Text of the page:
Will the Emergence of Kevan Miller Spell the End of Adam McQuaid?

When the season began, there was a lot of buzz surrounding the trio of young defensemen that had helped lead the Boston Bruins to the Stanley Cup Finals last spring.  The team had two openings on defense, following the departures of Wade Redden and Andrew Ference.  While this put the team in an envious position, the youngsters (Torey Krug, Dougie Hamilton, or Matt Bartkowski) knew that someone would be the odd man out on game day.

As the season progressed, the Bruins began to deal with a number of injuries on the back end.  The month of November saw Johnny Boychuk and Adam McQuaid fall victim to the injury bug, paving the way for Kevan Miller to make his NHL debut.

Miller did not hesitate to make an impact, proving himself to be reliable bottom pairing defenseman.  His physical style of play garnered recognition from the fan base, while his sturdy defensive play earned the trust of the Bruins coaching staff.  Miller utilizes his strength extremely well, making him hard to play against, which happens to be the calling card of the Boston Bruins.

Although Miller is not an offensive powerhouse, he has almost flawlessly replaced the production of Adam McQuaid.  McQuaid notched a goal and five assists through 30 games this season, while Miller has one goal and four assists in 39 games.  To take it a step further, Miller currently has a +17 plus/minus rating, while Adam McQuaid achieved a +12.

Statistics might not tell the whole story, but that’s not all that Miller has working in his favor.  Miller is averaging 17:10 in ice time per game, eclipsing the career best, 16:03, that Adam McQuaid posted prior to his latest injury.  Miller, at 26, is a year young than McQuaid, who has run into injury problems in each of the last two seasons.  The icing on the cake, however, is the contract status.  Miller and McQuaid are best suited to be bottom pairing defensemen, but while Adam McQuaid is set to make $1.8 million next season (with a cap hit of $1.57 million), Miller recently signed a two-year extension that will pay him a total of $1.6 million (with an annual cap hit of $800,000).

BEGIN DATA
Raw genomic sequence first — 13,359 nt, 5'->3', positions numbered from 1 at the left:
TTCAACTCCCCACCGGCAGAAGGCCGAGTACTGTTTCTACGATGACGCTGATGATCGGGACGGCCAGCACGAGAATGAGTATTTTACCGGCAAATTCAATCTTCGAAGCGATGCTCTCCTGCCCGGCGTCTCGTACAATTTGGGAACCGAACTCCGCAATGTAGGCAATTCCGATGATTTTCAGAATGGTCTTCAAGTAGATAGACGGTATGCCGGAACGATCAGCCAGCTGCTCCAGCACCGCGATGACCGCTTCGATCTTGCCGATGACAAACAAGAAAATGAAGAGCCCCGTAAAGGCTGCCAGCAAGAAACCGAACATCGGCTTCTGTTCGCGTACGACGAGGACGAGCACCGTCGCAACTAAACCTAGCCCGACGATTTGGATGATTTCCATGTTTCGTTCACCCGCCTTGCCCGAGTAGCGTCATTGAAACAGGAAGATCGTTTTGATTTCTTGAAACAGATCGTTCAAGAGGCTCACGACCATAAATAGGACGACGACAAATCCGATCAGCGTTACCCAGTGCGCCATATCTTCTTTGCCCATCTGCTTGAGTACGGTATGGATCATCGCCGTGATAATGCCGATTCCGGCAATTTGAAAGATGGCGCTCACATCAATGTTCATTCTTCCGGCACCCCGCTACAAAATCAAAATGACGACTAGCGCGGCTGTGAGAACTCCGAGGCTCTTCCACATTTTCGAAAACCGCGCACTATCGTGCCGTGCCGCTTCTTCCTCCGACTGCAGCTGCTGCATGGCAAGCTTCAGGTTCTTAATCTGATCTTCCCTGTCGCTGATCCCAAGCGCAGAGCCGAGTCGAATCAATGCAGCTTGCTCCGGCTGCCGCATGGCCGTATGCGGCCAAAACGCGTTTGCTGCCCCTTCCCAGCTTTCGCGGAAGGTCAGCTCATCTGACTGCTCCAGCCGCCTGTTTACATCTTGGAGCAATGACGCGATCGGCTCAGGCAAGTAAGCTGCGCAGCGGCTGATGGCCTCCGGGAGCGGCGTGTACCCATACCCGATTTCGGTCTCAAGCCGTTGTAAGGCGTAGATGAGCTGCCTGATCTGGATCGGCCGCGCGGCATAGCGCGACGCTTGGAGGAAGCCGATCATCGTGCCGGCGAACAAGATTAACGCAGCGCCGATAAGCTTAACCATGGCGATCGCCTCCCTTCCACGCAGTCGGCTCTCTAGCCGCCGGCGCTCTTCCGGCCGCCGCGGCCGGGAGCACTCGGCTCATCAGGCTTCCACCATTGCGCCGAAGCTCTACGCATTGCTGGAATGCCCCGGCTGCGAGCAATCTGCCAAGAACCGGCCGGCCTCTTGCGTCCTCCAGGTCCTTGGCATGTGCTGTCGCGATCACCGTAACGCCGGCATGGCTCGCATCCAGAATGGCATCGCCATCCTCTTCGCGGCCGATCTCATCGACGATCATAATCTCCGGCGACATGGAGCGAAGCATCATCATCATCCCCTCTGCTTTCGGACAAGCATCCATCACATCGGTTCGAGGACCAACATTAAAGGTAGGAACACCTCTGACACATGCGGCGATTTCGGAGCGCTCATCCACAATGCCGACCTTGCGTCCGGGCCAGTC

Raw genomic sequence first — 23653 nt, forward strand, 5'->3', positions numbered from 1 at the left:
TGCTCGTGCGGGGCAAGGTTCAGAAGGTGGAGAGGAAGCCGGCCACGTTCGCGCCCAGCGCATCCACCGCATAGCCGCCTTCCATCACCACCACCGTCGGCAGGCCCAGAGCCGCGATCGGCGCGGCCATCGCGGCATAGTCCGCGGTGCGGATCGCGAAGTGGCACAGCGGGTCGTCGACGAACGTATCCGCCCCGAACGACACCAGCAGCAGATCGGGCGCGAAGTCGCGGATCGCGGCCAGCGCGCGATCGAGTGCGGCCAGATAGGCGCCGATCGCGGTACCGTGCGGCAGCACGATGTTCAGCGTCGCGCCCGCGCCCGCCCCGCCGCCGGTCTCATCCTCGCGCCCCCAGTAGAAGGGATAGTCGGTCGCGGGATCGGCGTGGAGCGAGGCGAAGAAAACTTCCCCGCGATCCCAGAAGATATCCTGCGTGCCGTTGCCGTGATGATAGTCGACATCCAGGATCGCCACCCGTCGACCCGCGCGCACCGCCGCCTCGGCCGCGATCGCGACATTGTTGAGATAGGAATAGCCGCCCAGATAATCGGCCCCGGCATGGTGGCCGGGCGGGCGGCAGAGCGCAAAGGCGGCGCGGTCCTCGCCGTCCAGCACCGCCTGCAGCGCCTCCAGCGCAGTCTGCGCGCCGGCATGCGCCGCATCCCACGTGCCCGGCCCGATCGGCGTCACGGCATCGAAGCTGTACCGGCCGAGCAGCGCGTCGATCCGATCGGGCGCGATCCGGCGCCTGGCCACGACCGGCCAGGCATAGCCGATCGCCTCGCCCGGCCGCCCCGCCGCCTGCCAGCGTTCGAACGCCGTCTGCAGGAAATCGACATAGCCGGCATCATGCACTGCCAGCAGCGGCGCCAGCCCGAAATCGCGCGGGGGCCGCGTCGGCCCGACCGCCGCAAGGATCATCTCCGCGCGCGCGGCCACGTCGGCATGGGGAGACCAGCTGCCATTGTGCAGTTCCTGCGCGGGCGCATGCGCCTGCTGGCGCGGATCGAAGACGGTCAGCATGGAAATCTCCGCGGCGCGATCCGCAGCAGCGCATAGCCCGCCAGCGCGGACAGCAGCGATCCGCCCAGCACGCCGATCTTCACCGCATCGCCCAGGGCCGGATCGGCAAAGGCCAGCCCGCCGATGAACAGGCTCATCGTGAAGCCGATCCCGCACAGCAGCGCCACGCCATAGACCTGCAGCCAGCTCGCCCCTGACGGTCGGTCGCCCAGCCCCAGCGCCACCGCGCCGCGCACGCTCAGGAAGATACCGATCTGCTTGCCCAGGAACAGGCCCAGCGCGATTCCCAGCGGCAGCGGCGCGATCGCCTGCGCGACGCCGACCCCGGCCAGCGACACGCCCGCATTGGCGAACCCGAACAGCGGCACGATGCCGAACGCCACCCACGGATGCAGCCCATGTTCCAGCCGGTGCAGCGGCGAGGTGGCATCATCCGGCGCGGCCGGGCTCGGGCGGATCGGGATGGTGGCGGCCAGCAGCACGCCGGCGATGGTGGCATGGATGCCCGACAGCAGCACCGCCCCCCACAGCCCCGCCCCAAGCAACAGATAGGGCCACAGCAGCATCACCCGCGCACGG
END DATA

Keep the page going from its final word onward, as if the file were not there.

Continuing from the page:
The differences between the two players might seem slight, but when you factor them into the bigger picture, they carry a lot of weight.  Miller’s contract gives the team an additional $800,000 in cap space, while his ability to handle an additional minute of ice time per night helps reduce the workload of veterans like Dennis Seidenberg and Zdeno Chara.  Although Miller will never be an offensive defenseman, it is not unrealistic to expect his offensive production to eclipse that of Adam McQuaid.  McQuaid’s biggest contribution to the team is his physical brand of defense, but even in that department, Miller is more than capable of stepping up.

Over the years, Adam McQuaid has endeared himself to the Boston Bruins fanbase.  His physicality, his reliable defense, and his mullet, among other qualities, have made the player they call “Darth Quaider” a true fan favorite.  Although losing McQuaid will hurt, Kevan Miller will help ease that pain.  In fact, he might already be easing that pain before McQuaid has even left town.  Watch out for Miller to really establish himself in the playoffs, as Claude Julien’s confidence in the University of Vermont alum continues to grow.

Is Miller pushing McQuaid out of town?  Who would you keep?  Let me know what you think below or on twitter @kirkvance.

1 thought on “Will the Emergence of Kevan Miller Spell the End of Adam McQuaid?”

  1. Yep Miller is healthy,cheaper, strong, good much faster/better skater and right handed.
    I would be quite surprised if Adam McQuaid was not traded post season.

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